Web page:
Boeing has said that airlines had inspected 810 of the company’s 737 NG jets around the world and found 38 structural cracks requiring repair and replacement of the affected parts.

Officials have said that the planes will be grounded until the repairs are made with nearly 5% of inspections finding cracks in a “pickle fork” – a part that attaches the plane’s fuselage, or body, to the wing structure and manages forces.

The 737 NG is the third-generation 737 and the version before the now-grounded 737 MAX, which is not affected by the issue.

Earlier this week, Southwest Airlines and Brazil’s Gol Linhas Aereas grounded a total of 13 Boeing Co 737 NG airplanes.

It’s believed that Southwest grounded two planes, while Gol said it had grounded 11. In a statement, Gol said it found “evidence of the need to replace a specific component, whose characteristics were not compliant with the standards set by the maker.”

The Brazilian airline said the fleet change would affect 3% of its passengers until 15 Dec. Gol has a fleet of 115 Boeing 737 planes, setting aside its grounded MAX planes, according to its website.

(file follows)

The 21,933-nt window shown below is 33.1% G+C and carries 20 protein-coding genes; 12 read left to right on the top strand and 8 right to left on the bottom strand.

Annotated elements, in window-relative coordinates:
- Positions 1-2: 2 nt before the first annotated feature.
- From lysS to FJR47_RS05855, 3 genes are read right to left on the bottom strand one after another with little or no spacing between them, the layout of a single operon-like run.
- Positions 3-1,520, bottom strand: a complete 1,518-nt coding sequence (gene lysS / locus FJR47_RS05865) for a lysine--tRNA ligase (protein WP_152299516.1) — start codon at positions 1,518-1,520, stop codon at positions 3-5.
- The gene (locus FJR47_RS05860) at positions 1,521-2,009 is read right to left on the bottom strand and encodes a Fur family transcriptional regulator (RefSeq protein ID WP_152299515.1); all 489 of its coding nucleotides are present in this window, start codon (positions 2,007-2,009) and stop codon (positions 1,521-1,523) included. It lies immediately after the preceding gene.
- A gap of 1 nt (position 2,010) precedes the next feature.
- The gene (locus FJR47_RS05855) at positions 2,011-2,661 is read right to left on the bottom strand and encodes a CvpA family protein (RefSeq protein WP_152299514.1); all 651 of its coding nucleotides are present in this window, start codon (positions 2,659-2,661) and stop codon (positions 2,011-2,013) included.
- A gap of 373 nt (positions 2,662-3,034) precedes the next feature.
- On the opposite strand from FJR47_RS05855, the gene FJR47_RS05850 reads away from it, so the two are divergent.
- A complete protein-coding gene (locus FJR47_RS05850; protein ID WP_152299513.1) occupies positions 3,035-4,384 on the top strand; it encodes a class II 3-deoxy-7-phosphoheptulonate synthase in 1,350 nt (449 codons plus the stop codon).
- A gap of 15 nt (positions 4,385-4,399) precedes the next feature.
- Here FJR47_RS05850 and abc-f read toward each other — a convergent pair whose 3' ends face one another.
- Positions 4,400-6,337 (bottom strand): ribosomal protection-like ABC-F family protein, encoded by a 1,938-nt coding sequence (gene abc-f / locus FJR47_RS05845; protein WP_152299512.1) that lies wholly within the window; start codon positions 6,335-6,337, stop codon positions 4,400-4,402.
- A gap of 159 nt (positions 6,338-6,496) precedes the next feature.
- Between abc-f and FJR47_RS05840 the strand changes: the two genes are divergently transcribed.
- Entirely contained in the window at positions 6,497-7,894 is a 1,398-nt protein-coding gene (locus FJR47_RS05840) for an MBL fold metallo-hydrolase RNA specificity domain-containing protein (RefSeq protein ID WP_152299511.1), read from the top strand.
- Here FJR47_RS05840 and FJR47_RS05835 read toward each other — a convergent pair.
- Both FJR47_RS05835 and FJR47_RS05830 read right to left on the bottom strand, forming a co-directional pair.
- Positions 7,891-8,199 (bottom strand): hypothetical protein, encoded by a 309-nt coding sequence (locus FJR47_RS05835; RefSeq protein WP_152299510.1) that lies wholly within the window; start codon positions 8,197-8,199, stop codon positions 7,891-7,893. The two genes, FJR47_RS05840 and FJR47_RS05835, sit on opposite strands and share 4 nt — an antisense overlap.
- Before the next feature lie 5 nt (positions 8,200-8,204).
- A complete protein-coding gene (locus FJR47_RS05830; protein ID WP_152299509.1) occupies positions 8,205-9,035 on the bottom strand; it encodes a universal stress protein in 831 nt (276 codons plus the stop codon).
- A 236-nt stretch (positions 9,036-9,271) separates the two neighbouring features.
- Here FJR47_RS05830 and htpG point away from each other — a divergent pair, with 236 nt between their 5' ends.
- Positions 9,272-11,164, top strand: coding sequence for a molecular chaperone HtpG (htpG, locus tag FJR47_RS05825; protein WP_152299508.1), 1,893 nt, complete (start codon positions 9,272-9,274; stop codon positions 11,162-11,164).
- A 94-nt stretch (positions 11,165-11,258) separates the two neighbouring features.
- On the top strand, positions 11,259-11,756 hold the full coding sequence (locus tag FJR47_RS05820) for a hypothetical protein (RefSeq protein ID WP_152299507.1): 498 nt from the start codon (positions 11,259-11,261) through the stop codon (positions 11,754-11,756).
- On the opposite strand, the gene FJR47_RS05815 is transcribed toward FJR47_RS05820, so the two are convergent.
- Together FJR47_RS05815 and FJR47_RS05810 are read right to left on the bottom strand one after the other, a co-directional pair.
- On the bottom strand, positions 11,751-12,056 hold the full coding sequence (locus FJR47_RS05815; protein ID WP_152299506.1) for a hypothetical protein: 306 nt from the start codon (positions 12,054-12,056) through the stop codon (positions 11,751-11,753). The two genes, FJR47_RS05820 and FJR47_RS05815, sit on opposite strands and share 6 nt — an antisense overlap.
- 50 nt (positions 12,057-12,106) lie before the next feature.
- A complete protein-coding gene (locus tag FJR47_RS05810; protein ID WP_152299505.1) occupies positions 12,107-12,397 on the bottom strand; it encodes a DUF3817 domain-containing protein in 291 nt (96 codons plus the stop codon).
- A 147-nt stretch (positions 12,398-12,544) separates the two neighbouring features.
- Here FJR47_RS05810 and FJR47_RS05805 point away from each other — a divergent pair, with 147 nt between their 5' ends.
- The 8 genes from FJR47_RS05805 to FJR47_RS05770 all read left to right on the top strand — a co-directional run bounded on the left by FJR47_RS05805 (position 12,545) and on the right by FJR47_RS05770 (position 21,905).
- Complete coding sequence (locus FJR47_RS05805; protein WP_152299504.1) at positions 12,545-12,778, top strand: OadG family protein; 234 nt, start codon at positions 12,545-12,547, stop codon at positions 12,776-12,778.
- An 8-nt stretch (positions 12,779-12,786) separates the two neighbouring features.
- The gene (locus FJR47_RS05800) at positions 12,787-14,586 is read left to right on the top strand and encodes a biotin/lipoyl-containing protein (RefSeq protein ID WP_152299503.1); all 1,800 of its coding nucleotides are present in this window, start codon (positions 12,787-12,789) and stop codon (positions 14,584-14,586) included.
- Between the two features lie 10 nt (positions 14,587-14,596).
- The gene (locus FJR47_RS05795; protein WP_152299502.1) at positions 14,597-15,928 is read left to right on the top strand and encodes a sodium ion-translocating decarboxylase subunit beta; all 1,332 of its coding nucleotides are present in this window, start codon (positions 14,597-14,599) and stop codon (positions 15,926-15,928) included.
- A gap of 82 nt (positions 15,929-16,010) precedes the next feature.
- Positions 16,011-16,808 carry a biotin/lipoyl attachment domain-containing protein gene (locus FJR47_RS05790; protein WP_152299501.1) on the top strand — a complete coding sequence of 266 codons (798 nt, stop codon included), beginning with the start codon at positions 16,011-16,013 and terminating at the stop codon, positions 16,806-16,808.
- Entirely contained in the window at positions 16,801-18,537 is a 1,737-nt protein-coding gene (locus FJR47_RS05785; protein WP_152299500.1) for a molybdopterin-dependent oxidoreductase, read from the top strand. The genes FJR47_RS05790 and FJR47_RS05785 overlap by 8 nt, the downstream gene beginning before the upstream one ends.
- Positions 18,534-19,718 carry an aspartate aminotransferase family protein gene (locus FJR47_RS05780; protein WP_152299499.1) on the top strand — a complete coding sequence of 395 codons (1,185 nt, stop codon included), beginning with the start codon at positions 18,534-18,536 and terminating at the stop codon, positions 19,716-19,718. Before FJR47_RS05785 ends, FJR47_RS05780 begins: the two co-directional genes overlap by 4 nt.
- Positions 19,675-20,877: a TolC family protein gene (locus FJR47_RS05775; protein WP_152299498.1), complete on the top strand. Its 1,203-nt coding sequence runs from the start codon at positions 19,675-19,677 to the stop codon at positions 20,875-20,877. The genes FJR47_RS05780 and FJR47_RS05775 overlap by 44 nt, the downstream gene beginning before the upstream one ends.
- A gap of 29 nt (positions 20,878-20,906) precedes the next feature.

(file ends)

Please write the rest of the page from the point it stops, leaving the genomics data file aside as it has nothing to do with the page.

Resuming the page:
Southwest spokeswoman Brandy King said there is no timeline for when the aircraft would be back in service.

She said: “We do not have a timeline for when the airplanes will be returned to service, we are working with Boeing to schedule the upcoming repairs.”

The grounding comes after US regulators FAA ordered urgent inspections last week after the company notified the agency of structural cracks.

The FAA told the aircraft operators to inspect 165 older 737 NGs for structural cracks, but it now appears the actual number of planes covered is more than 200.

American, as well as, United Airlines said publicly earlier this week that they have not seen any cracks on its airplanes.

The FAA told CNN in a statement: “Boeing notified the agency of the matter after it discovered the cracks while conducting modifications on a heavily used aircraft.

“Subsequent inspections uncovered similar cracks in a small number of additional planes. The FAA will instruct operators to conduct specific inspections, make any necessary repairs and to report their findings to the agency immediately.”

In a response to this Boeing stated to CNN that “no in-service issues have been reported.